New coronavirus quickly spread around the world from late 2019, research shows


A genetic study of samples from more than 7,500 COVID-19 infected people suggests that the new coronavirus spread quickly around the world after it appeared in China sometime between October and December last year, scientists said Wednesday.

Scientists at University College London’s Genetics Institute found nearly 200 recurring genetic mutations of the new coronavirus – SARS-CoV-2 – that UCL researchers said showed how it adapts to its human hosts as it spreads.

“Phylogenetic estimates support that the COVID-2 pandemic started sometime around October 6, 2019 to December 11, 2019, which corresponds to the time of the host’s jump on humans,” wrote the research team, led by Francois Balloux. in a study published in the journal Infection, Genetics and Evolution.

Balloux said the analysis also found that the virus mutated and is, as is normally the case with viruses, and that much of the global genetic diversity of the virus causing COVID-19 was found in all of the hardest-hit countries.

That suggests that SARS-CoV-2 was widely transmitted around the world from the outset of the epidemic, he said.

“All viruses naturally mutate. Mutations in themselves are not a bad thing and there is nothing to indicate that SARS-CoV-2 mutates faster or slower than expected, ”he said. “So far, we cannot say whether SARS-CoV-2 becomes more or less deadly and contagious.”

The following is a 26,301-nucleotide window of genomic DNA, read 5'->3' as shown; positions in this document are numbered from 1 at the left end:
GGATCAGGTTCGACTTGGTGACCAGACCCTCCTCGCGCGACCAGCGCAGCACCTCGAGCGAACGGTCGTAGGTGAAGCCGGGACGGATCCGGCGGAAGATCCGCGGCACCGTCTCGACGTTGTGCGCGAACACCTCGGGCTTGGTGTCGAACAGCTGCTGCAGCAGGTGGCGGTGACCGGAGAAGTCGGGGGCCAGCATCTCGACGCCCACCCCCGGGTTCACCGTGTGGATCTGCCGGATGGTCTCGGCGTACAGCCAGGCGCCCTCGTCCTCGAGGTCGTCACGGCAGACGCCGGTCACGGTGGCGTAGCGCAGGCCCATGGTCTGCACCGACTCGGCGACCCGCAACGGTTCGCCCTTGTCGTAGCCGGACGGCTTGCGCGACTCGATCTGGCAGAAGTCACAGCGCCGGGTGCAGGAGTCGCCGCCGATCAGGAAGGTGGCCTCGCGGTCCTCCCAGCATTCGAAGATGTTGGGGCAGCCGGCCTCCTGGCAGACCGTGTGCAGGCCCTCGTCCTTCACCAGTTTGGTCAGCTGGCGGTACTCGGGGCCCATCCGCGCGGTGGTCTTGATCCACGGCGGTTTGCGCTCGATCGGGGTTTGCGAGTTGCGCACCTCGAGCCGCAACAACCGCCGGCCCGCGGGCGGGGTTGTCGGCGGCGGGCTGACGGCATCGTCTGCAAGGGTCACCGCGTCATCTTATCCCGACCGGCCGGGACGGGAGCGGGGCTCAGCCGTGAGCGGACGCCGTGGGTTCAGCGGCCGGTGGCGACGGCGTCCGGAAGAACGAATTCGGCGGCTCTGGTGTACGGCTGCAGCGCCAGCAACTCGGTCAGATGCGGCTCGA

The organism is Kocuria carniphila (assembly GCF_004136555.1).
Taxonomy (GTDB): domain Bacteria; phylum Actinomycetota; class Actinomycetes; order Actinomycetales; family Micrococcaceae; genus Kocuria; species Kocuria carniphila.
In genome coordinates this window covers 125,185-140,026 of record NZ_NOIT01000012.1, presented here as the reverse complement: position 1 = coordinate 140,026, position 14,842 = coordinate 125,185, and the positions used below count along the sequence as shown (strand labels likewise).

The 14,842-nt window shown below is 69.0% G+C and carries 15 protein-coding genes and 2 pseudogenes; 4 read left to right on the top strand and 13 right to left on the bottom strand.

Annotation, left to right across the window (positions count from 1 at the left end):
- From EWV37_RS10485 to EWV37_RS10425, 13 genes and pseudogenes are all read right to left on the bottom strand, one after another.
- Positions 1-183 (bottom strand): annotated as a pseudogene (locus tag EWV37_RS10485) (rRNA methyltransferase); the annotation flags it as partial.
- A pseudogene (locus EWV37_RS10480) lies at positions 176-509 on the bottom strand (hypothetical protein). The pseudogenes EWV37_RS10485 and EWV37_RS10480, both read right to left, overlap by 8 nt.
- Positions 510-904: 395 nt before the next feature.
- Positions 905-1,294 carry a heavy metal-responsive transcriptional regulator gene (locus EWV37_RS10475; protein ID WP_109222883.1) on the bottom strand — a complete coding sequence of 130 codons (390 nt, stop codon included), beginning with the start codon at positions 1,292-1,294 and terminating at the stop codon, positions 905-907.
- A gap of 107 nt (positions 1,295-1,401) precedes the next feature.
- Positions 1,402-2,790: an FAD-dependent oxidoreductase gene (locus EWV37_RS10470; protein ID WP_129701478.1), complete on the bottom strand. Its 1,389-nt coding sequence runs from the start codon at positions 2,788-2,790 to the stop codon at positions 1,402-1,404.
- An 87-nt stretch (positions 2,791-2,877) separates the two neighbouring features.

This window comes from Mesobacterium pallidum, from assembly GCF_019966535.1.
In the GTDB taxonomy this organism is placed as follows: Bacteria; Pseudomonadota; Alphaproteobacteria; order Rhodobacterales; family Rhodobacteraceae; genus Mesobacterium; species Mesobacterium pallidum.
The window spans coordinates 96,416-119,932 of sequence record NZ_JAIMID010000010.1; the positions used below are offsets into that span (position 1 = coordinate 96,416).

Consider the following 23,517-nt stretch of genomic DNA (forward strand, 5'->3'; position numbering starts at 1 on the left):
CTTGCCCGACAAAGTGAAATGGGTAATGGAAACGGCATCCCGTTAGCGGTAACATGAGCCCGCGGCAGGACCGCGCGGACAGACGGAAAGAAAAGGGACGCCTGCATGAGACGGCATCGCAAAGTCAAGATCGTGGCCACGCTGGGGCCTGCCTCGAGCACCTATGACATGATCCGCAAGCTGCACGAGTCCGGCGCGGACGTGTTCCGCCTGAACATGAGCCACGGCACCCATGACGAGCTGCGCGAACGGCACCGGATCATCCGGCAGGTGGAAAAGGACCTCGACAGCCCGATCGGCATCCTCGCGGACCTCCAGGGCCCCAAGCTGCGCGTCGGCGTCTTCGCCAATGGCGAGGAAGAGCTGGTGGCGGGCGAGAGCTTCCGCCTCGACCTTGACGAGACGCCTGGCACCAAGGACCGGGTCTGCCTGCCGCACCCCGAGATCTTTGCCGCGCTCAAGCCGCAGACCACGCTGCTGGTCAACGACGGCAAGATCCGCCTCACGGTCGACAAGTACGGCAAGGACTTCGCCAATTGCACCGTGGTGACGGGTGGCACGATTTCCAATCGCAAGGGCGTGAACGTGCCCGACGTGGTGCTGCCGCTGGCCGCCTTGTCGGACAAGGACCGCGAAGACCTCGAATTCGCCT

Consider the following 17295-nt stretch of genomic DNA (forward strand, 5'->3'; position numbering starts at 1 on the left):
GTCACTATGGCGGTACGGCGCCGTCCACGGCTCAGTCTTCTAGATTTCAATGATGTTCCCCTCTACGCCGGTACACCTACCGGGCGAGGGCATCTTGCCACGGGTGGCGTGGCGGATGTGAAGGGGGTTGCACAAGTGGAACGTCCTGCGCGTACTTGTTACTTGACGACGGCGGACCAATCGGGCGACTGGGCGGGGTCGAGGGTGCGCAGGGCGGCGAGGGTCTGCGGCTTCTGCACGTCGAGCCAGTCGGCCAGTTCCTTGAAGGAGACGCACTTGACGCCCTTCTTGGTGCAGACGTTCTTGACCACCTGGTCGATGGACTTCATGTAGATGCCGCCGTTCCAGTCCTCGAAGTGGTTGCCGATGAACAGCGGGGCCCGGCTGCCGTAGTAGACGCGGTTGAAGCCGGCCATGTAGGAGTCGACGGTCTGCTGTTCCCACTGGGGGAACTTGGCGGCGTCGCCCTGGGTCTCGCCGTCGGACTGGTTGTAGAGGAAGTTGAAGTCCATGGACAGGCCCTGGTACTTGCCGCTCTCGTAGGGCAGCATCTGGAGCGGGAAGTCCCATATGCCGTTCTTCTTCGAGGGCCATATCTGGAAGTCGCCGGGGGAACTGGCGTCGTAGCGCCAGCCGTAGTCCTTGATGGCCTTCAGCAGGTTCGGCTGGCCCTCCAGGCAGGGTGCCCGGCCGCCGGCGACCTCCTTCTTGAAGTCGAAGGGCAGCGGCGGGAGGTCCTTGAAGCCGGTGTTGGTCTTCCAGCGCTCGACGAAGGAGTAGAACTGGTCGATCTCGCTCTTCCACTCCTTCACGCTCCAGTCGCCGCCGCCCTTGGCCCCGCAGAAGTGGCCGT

In a second study also published Wednesday, scientists from the British University of Glasgow who also analyzed SARS-CoV-2 virus samples said their findings showed that previous research suggesting that there were two different strains was inaccurate.


An initial study by Chinese scientists in March had suggested that there may have been two strains of the new coronavirus causing infections there, more of which were “more aggressive” than the others

But when they published their analysis in the journal Virus Evolution, the Glasgow team said there was only one type of virus in circulation.

According to a Reuters report, more than 3.71 million people worldwide are infected with the new coronavirus and 258,186 people have died.

Cases have been reported in more than 210 countries and territories since they were first identified in China in December 2019.

The genetic studies provide “fascinating” insights into the evolution of the virus and emphasize that it is “a moving target with an unknown evolutionary destination,” said Jonathan Stoye, head of the virology department at the British Francis Crick Institute.

“All of the evidence is completely consistent with an origin late last year, and there is no reason to question it in any way,” said Stoye.

A study by French scientists published earlier this week found that a man in France was infected with COVID-19 as early as December 27, nearly a month before authorities confirmed the first cases there.

The World Health Organization said the French case was “not surprising” and urged countries to investigate other early suspected cases.

Balloux’s team examined the genomes of more than 7,500 viruses from infected patients around the world. Their results add to a growing body of evidence that SARS-CoV-2 viruses have a common ancestor as of late 2019, suggesting that this was when the virus from a previous animal host sprang on humans.

The UCL researchers also found nearly 200 small genetic changes or mutations in the coronavirus genomes they analyzed – findings that Balloux said provided useful clues for researchers seeking to develop drugs and vaccines.


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